Cutting emissions in fruit production

Two UK companies are teaming up in an attempt to identify emissions associated with the thousands of tons of fruit produced by Bardsley England each year.

Image: Bardsley

Bardsley's goal to grow carbon negative apples, pears, cherries, and more is one step closer to reality after the firm announced a partnership with energy services giant ENGIE to aid its transition to more sustainable methods of production.

Kent-based Bardsley England packs around 37,000 tons of fruit annually, while producing up to 23,000 tons each year from its 24 sites and 820 hectares of land. Its partnership with ENGIE will see the two organisations collaborate on a host of projects to identify all emissions - direct, energy-related, and through the supply chain, known respectively as Scopes 1, 2 and 3 - that are associated with its cultivation, harvest, land management, storage, packaging, processing, transportation and waste disposal activities. quoted Ben Bardsley, managing director of Bardsley England, as saying: "Our ultimate objective is to reach a point where our produce is not just carbon-zero, but carbon-negative. This is a long-term strategy that requires meticulous attention to detail at every level and we are confident that ENGIE is the right partner for this mission."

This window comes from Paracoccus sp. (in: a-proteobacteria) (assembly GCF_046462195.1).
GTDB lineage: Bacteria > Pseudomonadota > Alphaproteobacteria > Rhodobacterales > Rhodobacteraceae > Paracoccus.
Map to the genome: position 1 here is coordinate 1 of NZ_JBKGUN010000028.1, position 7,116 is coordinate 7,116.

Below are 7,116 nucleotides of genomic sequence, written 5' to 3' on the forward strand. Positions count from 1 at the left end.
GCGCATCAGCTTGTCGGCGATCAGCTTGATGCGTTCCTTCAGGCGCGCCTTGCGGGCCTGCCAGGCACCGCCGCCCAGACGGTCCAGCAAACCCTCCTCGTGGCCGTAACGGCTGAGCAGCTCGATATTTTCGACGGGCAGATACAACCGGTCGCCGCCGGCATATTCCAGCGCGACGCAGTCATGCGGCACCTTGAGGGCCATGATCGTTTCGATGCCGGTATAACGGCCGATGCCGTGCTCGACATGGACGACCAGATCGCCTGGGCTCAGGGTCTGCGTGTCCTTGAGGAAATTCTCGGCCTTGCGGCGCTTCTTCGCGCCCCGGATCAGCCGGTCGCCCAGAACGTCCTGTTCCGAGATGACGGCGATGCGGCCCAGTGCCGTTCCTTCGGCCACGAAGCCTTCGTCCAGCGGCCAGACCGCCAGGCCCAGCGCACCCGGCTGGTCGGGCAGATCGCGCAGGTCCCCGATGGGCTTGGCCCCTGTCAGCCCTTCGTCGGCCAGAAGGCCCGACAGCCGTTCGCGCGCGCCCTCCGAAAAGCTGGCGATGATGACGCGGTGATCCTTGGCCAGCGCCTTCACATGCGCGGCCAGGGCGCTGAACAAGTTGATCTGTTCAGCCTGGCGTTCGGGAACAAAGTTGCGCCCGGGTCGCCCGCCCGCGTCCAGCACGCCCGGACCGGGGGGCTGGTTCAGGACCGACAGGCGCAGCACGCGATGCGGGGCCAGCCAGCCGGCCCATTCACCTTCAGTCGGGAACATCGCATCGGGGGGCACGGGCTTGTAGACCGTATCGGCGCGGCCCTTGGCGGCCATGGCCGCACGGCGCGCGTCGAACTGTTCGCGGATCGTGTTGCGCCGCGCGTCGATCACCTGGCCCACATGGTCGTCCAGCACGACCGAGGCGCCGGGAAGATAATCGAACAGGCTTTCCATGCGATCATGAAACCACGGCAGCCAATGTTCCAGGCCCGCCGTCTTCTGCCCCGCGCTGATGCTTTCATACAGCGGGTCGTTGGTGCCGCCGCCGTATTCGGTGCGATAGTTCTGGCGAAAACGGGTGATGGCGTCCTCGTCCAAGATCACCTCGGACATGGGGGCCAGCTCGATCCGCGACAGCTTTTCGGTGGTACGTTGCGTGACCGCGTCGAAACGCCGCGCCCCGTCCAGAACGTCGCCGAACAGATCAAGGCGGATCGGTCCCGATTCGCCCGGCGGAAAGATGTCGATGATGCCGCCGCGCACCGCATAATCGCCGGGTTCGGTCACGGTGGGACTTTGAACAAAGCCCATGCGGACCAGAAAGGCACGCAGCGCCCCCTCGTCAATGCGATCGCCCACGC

Matt Dracup, energy services director at ENGIE UK, added: "This is an ambitious programme, particularly in addressing the full 'cradle to gate' emissions, and we are both proud and excited to be playing a key role in it. We are looking forward to supporting Bardsley England in their journey ahead."

Source: Fresh Plaza